The Exodus parts are also somewhat episodic, with Henry meeting an entertaining yet random assortment of people as he continues to sell Bibles during his down time from assisting Clearwater. Edgerton’s supporting cast comprises a dizzying array, from a pair of quirky old ladies to a housewife who needs help burying her dead cat to an eccentric ventriloquist and old family friend whose biblically named felines talk to one another. Not all of Henry’s encounters is fleeting or laughable, however; he does find lasting love on the road in a kindred spirit and vegetable saleswoman named Marlene Green. Into this slim volume, Edgerton manages to pack murder, romance, suspense, and humor, a feat that demonstrates his talent as a writer and establishes broad audience appeal. Whatever one’s literary taste, this novel is bound to spark thoughtful discussion and plenty of laughter.
- Amazon.com reader rating:from 30 reviews
(Reviewed by Judi Clark APR 19, 1998)
I was looking for Edgerton's book Walking Across Egypt when I came across Raney and decided to give it a try. I read it one Sunday afternoon, and chuckled over it all the next day. I think I quoted half the book to my sister Lori. (And then she read it and quoted it back to me!)
It's the story of a "modern" Southern woman who is a member of the Free Will Baptist church and her marriage to a liberal well-educated, Episcopalian man named Charles. After their marriage they reside in Listre, North Carolina not too far from her parents. (Many of Edgerton's books take place in Listre.) Between the comic scenes, Edgerton makes the point that marriages are marriages of two families and not just two people and he succeeds marvelously in showing the compromises. I have a really hard time believing that this book was written by a man, Raney's voice just seems too true.
- Amazon.com reader rating:from 38 reviews
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Bibliography: (with links to Amazon.com)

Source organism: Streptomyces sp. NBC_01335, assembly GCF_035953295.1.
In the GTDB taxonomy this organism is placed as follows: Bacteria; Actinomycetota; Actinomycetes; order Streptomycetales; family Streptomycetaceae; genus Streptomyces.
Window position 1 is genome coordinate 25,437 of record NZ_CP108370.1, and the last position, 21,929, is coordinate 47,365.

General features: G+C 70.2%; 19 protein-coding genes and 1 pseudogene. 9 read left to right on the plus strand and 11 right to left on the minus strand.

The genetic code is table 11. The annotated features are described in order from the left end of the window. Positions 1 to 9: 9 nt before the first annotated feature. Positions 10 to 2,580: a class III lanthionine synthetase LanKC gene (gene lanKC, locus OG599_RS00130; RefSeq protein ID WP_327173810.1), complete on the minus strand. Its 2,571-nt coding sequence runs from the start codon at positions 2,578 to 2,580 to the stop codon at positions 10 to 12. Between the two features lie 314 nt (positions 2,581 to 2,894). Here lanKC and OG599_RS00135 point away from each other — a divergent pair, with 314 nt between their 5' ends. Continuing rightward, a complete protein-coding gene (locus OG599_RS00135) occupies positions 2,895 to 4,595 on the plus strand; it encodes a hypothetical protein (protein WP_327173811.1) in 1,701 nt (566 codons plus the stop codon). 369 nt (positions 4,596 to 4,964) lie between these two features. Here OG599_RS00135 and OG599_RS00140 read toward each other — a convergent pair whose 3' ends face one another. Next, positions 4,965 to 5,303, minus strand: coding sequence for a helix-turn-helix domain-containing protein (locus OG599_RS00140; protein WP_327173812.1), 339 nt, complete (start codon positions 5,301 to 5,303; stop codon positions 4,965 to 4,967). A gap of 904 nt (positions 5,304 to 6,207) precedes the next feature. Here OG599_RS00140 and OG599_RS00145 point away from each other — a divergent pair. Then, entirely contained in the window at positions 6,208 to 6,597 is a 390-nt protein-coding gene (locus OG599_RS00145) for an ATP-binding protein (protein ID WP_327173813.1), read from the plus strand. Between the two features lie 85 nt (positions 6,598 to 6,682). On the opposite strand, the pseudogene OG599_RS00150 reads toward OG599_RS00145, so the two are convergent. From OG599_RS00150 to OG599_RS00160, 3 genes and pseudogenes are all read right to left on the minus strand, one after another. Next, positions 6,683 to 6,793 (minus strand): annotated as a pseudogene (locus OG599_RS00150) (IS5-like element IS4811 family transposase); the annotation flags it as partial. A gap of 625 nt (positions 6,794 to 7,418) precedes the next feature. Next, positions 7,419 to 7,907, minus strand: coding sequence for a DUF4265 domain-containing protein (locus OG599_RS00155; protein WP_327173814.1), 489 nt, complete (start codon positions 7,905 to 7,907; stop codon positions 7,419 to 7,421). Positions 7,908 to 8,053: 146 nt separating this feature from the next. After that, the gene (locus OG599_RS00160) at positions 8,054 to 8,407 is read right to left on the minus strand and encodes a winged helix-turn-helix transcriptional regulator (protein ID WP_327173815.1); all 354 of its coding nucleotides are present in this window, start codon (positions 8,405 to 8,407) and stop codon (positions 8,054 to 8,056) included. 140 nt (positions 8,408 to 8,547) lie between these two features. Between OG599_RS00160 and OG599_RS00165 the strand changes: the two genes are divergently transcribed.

- Raney (1985)
- Walking Across Egypt (1987)
- Killer Diller (1991)
- In Memory of Junior (1992)
- The Floatplane Notebooks (1993)
- Redeye- A Western (1995)
- Where Trouble Sleeps (1997)
- Lunch at the Piccadilly (September 2003)
- The Bible Salesman (August 2008)
- The Night Train (July 2011)
- Solo: My Adventures in the Air (September 2005)
Movies from Books:
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- Wikipedia page on Clyde Edgerton
- MostlyFiction.com review of Redeye
- Readers Guide for Lunch at the Piccadilly
- The New York Times review of The Bible Salesman
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About the Author:
Clyde Edgerton was born in 1944 and grew up in Bethesda, North Carolina, a small community in east Durham County. He was the only child of Truma and Ernest Edgerton, who came from families of cotton and tobacco farmers, respectively.
In 1962 Edgerton enrolled at the University of North Carolina at Chapel Hill, eventually majoring in English. During this time he was a student in the Air Force ROTC program where he learned to fly a small plane. After graduating in 1966, he entered the Air Force and served five years as a fighter pilot in the United States, Korea, Japan and Thailand.
After his time in service, Edgerton got his Master's degree in English and began a job as an English teacher at his old high school. Soon after, he also earned a doctorate.
He decided to become a writer in 1978 after watching Eudora Welty read a short story on public television.
Publication of Edgerton's first novel, Raney, the plot of which revolves around the marriage of a Free Will Baptist and an Episcopalian, ultimately led to Edgerton's leaving the teaching staff at Campbell University in Buies Creek, North Carolina (a Baptist institution). His later work, Killer Diller, is a thinly-veiled satire of that university and its administration, with whom Edgerton clashed over Raney.
Also a musician, Edgerton, with
his wife Susan Ketchin, were founding members of the The Tarwater
Band. He now plays with the Ranks Strangers Band.
Currently he is a professor at the University of North Carolina Wilmington.